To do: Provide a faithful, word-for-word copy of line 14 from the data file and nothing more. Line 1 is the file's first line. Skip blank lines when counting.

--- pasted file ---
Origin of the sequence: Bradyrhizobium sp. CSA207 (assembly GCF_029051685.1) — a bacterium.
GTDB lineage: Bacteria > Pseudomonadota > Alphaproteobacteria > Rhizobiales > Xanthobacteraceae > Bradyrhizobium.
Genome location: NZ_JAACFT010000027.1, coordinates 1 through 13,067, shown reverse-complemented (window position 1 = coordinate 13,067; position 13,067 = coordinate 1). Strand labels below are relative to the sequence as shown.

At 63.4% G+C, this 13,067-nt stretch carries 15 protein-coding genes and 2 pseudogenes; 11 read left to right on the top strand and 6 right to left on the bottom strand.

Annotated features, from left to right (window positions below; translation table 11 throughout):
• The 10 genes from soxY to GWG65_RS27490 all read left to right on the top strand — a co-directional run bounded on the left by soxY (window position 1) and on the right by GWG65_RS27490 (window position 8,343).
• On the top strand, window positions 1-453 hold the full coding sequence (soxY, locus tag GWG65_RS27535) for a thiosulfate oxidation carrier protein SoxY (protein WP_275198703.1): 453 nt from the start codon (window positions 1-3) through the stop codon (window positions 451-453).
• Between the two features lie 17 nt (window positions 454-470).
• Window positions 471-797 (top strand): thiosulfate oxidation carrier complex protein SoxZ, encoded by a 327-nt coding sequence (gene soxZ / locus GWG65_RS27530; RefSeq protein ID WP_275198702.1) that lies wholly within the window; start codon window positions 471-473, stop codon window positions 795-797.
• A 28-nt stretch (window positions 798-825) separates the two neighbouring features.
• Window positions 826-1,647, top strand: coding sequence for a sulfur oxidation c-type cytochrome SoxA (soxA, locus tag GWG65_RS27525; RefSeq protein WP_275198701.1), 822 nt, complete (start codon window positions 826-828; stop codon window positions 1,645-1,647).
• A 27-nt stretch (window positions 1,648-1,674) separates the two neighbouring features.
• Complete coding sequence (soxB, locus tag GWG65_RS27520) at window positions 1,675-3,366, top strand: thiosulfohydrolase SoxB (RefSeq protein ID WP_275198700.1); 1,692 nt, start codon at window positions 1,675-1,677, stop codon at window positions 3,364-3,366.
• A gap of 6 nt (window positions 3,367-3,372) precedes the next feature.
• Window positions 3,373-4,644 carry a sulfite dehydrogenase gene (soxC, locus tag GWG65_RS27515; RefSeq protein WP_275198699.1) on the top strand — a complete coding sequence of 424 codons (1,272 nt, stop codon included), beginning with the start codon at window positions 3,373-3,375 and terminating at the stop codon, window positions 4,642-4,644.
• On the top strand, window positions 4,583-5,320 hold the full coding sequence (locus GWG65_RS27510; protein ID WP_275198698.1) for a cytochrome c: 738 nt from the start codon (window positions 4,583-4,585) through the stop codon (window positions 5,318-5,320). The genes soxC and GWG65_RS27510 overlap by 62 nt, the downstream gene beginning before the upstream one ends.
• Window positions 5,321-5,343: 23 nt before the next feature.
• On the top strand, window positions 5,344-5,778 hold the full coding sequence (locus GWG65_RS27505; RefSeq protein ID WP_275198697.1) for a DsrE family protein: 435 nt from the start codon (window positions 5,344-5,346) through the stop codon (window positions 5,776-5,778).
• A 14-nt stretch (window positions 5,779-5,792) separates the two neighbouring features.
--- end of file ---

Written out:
• A gap of 6 nt (window positions 3,367-3,372) precedes the next feature.